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  the pro-linux args  (Read 4840 times)
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Offline javapunk

Senior Newbie





« Reply #30 - Posted 2004-03-03 16:05:34 »

X has been around for an incredibly long time. And all graphics drivers are written for it.  Changing to an new system, Y windows, or such would require a complete rewrite of every gui library and graphics driver. I agree it could be improved upon but a new system would need to be compatible with X. If it aint broke don't fix it. Smiley

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Offline Jens

Senior Member




Java for games!


« Reply #31 - Posted 2004-03-03 16:19:51 »

Some positive things about the XFree86 implementation of X:free, stable, modular, network transparent, platform independent, modular/extensible. It has quite a number of disadvantages, which don't fit in a pro-Linux thread. Grin

Btw. Y looks very promising. With XFree86's current license problems it's likely to gain momentum.

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Offline swpalmer

JGO Coder




Where's the Kaboom?


« Reply #32 - Posted 2004-03-03 17:54:44 »

Quote
If it aint broke don't fix it. Smiley

Some people are of the opinion that it IS broke. Smiley  (as a desktop graphics interface... for X-Terminal purposes it seems to be ok.)

Are graphics drivers on Linux really tied to the windowing system?  That seems like it's the wrong layer for a driver to be working in...  e.g. X should call more general/primitive graphics methods in the driver.  OR is X handling too many layers of the windowing system?  E.g. if you wrote X on top of OpenGL, then the drivers are not tied to a windowing system.  OS X uses "Quartz" and "Quartz Extreme" to do their windowing system on top of OpenGL this way and it works quite nicely.  From what I hear, Microsoft may be doing something similar with D3D for Longhorn.

X configuration is more automated in later versions of Linux.  (There I said something positive Wink)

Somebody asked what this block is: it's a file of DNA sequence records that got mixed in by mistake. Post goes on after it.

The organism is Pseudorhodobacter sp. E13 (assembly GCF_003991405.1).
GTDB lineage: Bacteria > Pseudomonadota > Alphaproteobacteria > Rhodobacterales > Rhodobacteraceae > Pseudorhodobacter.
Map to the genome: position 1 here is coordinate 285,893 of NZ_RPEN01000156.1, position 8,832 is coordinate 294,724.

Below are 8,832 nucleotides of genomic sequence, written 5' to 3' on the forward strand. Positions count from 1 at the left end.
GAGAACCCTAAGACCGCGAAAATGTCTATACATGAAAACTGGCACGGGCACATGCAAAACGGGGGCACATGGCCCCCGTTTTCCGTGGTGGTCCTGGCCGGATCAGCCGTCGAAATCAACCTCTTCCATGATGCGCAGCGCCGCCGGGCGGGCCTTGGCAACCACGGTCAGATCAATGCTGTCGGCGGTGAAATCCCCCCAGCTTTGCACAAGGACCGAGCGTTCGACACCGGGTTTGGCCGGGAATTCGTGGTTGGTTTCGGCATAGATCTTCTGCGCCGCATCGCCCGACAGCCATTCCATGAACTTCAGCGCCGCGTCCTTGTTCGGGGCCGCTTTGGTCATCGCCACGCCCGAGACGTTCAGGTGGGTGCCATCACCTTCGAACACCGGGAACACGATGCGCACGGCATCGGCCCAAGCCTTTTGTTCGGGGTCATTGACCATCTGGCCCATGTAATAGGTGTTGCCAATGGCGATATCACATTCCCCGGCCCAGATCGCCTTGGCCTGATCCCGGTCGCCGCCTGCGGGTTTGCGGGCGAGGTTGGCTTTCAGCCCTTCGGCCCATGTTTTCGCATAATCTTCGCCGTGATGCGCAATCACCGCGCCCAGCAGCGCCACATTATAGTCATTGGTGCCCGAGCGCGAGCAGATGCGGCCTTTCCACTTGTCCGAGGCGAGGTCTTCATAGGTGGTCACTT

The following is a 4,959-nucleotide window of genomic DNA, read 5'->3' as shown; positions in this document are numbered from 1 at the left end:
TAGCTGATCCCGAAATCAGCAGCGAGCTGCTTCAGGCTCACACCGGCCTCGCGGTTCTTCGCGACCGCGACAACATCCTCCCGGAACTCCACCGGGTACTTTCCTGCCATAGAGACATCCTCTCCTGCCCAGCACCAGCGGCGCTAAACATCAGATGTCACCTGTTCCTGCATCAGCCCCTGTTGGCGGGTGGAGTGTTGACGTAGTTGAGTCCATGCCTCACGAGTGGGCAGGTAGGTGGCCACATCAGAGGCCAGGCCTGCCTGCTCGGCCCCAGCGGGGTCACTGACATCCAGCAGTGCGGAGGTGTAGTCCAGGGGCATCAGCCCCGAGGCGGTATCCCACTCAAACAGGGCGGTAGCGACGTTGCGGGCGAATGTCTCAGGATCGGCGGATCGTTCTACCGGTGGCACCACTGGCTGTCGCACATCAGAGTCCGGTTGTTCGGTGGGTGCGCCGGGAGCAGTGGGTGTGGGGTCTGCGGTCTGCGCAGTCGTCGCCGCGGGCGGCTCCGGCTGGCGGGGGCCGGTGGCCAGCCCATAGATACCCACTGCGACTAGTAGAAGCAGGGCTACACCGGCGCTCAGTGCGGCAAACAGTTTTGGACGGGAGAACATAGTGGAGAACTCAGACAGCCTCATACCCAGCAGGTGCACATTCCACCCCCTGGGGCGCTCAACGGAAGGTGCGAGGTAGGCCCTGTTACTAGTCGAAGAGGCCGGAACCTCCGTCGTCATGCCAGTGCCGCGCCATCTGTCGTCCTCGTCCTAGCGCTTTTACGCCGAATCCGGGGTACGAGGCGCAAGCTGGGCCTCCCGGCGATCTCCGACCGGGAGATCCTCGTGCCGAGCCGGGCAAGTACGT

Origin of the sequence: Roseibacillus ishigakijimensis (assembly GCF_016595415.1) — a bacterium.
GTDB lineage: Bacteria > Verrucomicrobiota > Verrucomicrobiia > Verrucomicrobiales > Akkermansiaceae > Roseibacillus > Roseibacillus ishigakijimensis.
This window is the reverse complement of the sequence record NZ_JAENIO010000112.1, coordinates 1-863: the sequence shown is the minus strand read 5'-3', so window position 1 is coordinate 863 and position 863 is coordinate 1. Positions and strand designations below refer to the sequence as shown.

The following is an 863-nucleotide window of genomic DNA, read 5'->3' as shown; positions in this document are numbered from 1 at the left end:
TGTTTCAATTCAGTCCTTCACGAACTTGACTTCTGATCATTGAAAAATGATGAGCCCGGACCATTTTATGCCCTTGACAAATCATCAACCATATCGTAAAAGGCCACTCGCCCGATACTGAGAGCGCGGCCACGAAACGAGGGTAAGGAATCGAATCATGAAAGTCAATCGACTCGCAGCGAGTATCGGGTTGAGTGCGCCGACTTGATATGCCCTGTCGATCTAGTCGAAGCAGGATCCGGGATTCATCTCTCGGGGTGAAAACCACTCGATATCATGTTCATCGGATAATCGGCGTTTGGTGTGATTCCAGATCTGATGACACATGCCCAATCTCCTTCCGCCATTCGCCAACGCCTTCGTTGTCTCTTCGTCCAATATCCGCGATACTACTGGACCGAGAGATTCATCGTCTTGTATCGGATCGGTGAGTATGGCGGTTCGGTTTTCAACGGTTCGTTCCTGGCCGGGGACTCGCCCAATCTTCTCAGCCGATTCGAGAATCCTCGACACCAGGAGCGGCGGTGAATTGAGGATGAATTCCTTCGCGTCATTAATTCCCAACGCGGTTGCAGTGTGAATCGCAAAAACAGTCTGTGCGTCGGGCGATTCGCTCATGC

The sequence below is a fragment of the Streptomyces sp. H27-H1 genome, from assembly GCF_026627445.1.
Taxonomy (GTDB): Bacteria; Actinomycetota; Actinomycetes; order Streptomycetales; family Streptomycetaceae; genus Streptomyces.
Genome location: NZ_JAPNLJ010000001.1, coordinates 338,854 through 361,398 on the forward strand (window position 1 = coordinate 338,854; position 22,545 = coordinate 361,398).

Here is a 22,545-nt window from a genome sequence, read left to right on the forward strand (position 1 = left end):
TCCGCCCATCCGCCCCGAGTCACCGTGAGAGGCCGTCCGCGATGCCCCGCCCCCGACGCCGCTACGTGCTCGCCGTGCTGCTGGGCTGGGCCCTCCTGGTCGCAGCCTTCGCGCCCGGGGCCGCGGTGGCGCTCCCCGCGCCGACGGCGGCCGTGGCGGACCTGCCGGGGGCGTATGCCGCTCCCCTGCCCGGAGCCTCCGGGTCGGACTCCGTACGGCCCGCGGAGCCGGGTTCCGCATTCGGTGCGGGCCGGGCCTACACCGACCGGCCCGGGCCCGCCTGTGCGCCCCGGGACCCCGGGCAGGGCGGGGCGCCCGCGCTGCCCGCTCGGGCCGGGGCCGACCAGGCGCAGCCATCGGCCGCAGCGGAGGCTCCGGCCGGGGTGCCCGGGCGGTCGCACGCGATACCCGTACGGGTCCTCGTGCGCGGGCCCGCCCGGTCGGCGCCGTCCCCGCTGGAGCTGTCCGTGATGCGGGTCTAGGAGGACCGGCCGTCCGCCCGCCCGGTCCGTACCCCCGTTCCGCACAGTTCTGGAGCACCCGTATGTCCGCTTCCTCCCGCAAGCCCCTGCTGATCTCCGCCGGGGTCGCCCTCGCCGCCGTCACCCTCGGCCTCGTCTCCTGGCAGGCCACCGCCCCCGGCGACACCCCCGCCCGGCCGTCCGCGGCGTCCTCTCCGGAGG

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Offline Jens

Senior Member




Java for games!


« Reply #33 - Posted 2004-03-03 18:45:04 »

Quote
Are graphics drivers on Linux really tied to the windowing system?  That seems like it's the wrong layer for a driver to be working in...  e.g. X should call more general/primitive graphics methods in the driver.


X uses the graphics drivers, not the other way round.  

Quote
X configuration is more automated in later versions of Linux.  (There I said something positive Wink)

Shocked Shocked

Roll Eyes

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Offline swpalmer

JGO Coder




Where's the Kaboom?


« Reply #34 - Posted 2004-03-03 20:54:42 »

Quote
X uses the graphics drivers, not the other way round.  

Then I don't understand javapunk's comments of:
Quote
X has been around for an incredibly long time. And all graphics drivers are written for it.  Changing to an new system, Y windows, or such would require a complete rewrite of every gui library and graphics driver.

Offline Jeff

JGO Coder




Got any cats?


« Reply #35 - Posted 2004-03-04 02:46:13 »

So a few clarifying comments:

on X.  You are all 100% correct that a good local GUI shell could be written for Linux.  In fact thats why I brought up OSX because IMO thats exactly what Apple did ontop of FreeBSD.  However the Linux community seems entirely X centric so i have my doubts it will happen there.  Still I could be wrong.